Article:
Ask Dr. Richards: 01/03

Question: I live in Alaska, the land of dogs, where my cat was diagnosed with heartworm disease. Most veterinarians in town give me the same answer: No cure. Is this true? Now I have learned that cats can be put on a medicine that prevents the disease. I wish Id known about it sooner.

Answer: Unless they live with a dog, many cat people are unaware of the danger of heartworm disease in their specie-of-choice. Awareness is high in dog people for good reason: Dogs living in areas where this mosquito-borne disease is present are usually tested for it annually and placed on preventative medication either seasonally or all year round. But ignorance is not bliss. Even though cats are innately more resistant to infection than are dogs, the disease they experience can be just as devastating. (see CatWatch, April 2002, for more information about feline heartworm disease)

Sometimes Theres No Warning
Adult heartworms live about half as long in cats as in dogs (typically about 5-7 years in dogs, and 2-3 years in cats). Thankfully, many cats – perhaps the majority – never show serious outward signs of disease, and just go on their merry way. When the heartworm parasites do cause problems, the signs often mimic those common to a plethora of other feline disorders, like intermittent vomiting, coughing, breathing difficulty, or simply the aint doin right signs of lethargy, and loss of appetite and weight. One of the saddest consequences is sudden death with absolutely no warning. The first case of feline heartworm disease I ever saw came to me as an emergency at 2 AM. This beautiful fluffy cat seemed to be the picture of health until he developed severe breathing difficulty just a few hours before I saw him. His breathing progressively deteriorated over the next several hours, and he succumbed in spite of our best efforts to save him. Ive come to believe this is a fairly rare turn of events, but a tragic one nonetheless.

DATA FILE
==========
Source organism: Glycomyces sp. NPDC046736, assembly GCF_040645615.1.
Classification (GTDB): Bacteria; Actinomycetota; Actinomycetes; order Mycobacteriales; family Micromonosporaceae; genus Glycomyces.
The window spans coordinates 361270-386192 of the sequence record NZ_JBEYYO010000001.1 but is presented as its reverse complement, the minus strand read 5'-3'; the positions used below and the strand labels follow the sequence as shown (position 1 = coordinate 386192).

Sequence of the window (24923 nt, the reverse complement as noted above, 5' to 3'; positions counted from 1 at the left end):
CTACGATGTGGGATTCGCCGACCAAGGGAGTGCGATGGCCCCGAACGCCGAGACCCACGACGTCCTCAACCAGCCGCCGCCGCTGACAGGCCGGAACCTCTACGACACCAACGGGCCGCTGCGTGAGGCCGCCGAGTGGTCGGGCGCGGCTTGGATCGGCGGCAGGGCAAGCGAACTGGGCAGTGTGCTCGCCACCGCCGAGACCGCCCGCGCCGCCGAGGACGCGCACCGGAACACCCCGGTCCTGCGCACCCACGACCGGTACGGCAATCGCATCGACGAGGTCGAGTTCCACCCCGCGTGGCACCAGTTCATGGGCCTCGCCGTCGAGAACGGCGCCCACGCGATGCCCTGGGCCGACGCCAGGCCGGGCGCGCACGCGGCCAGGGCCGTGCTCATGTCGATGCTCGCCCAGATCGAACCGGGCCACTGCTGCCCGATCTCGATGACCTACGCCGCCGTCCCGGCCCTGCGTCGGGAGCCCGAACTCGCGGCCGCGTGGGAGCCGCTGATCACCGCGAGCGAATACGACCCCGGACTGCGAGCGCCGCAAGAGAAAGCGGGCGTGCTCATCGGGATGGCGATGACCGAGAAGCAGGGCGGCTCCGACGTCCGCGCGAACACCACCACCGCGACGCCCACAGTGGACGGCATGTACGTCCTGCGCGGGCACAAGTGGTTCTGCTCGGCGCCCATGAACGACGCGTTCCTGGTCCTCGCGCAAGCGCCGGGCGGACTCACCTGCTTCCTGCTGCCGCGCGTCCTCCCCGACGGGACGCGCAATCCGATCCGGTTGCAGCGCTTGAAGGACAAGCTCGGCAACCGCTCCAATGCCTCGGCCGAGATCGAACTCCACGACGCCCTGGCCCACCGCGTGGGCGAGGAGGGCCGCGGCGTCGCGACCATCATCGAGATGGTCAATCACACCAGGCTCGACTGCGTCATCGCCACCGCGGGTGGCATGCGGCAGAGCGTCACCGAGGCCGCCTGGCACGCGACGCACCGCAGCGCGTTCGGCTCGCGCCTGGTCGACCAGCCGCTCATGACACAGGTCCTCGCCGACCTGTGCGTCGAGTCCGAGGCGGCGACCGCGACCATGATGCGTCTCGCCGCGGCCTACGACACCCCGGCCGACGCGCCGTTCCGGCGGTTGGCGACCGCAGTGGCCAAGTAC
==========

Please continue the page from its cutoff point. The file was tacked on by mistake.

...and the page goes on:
What About a Cure?
It depends on how you define the word cure. If your question is whether there are ways to help your cat get through the disease, the answer is yes. Supportive therapy carries the day for most of those in need of a little help (for example, corticosteroids, cardiovascular drugs, antibacterial medication, and others based upon the cats needs). Remember, the worms dont live forever, and once theyre gone, normalcy eventually returns.

If your question is whether there is a way to kill the worms living in the blood vessels of the heart and lungs rather than letting them die on their own, the answer is yes, but treatment is controversial. When the worms die, they often induce a life threatening reaction in the lungs. Granted, when the worms die naturally they can do the same thing – thats what killed the first cat I saw with heartworm disease. Proponents of worm-killing treatment posit that its better to know when the reaction will occur (predictably shortly after the medicine is given) so measures can be taken to assure the best outcome for the kitty. Even so, worm-killing treatment should be reserved for cats that are stable but still sick in spite of supportive care.

An Ounce Of Prevention…
Heartworm prevention is the way to go. Preventative medicines are available for cats, and theyre virtually 100 percent effective in preventing infection. In my opinion, heartworm preventive medication is under-prescribed in cats. I believe that if your cat lives in an area where the disease is present in dogs, then he should be receiving preventive medication – even if he lives exclusively indoors. Outdoor and indoor cats are at equal risk of infection.


Question: How many kittens can there be in one litter? The most I’ve seen are five.

Answer: In one of the largest surveys done to date, 5,073 litters yielded a total of 19,813 kittens who lived long enough to be weaned, an average of 3.9 kittens per litter. The largest litter contained 10 kittens. Most veterinarians estimate the average number of kittens born in a litter is around four or five. That’s about the ideal litter size, at least from the mother’s standpoint. Unassisted, few queens can nurse many more than five and successfully raise them all until weaning age.